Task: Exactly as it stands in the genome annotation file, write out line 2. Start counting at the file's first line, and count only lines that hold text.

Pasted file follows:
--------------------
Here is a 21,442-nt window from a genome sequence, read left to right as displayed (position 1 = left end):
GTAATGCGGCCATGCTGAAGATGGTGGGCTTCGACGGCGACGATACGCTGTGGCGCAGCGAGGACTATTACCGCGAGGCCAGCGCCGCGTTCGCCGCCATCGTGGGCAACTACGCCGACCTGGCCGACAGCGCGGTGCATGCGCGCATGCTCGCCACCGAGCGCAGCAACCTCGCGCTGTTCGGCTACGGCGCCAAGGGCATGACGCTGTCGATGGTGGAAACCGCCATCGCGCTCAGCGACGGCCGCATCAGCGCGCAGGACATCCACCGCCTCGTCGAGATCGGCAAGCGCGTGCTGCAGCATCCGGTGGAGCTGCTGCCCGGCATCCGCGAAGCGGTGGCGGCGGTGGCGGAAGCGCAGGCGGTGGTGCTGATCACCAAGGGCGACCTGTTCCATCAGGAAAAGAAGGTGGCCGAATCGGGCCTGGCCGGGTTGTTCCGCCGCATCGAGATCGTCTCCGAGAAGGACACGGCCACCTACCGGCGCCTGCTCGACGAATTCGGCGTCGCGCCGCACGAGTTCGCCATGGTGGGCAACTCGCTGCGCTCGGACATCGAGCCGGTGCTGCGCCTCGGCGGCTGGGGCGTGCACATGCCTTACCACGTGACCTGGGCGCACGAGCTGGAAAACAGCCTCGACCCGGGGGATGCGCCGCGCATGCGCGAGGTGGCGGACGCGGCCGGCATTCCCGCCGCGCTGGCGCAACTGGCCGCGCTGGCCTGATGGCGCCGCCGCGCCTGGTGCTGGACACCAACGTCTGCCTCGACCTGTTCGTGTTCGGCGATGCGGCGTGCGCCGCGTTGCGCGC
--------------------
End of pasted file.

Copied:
GTAATGCGGCCATGCTGAAGATGGTGGGCTTCGACGGCGACGATACGCTGTGGCGCAGCGAGGACTATTACCGCGAGGCCAGCGCCGCGTTCGCCGCCATCGTGGGCAACTACGCCGACCTGGCCGACAGCGCGGTGCATGCGCGCATGCTCGCCACCGAGCGCAGCAACCTCGCGCTGTTCGGCTACGGCGCCAAGGGCATGACGCTGTCGATGGTGGAAACCGCCATCGCGCTCAGCGACGGCCGCATCAGCGCGCAGGACATCCACCGCCTCGTCGAGATCGGCAAGCGCGTGCTGCAGCATCCGGTGGAGCTGCTGCCCGGCATCCGCGAAGCGGTGGCGGCGGTGGCGGAAGCGCAGGCGGTGGTGCTGATCACCAAGGGCGACCTGTTCCATCAGGAAAAGAAGGTGGCCGAATCGGGCCTGGCCGGGTTGTTCCGCCGCATCGAGATCGTCTCCGAGAAGGACACGGCCACCTACCGGCGCCTGCTCGACGAATTCGGCGTCGCGCCGCACGAGTTCGCCATGGTGGGCAACTCGCTGCGCTCGGACATCGAGCCGGTGCTGCGCCTCGGCGGCTGGGGCGTGCACATGCCTTACCACGTGACCTGGGCGCACGAGCTGGAAAACAGCCTCGACCCGGGGGATGCGCCGCGCATGCGCGAGGTGGCGGACGCGGCCGGCATTCCCGCCGCGCTGGCGCAACTGGCCGCGCTGGCCTGATGGCGCCGCCGCGCCTGGTGCTGGACACCAACGTCTGCCTCGACCTGTTCGTGTTCGGCGATGCGGCGTGCGCCGCGTTGCGCGC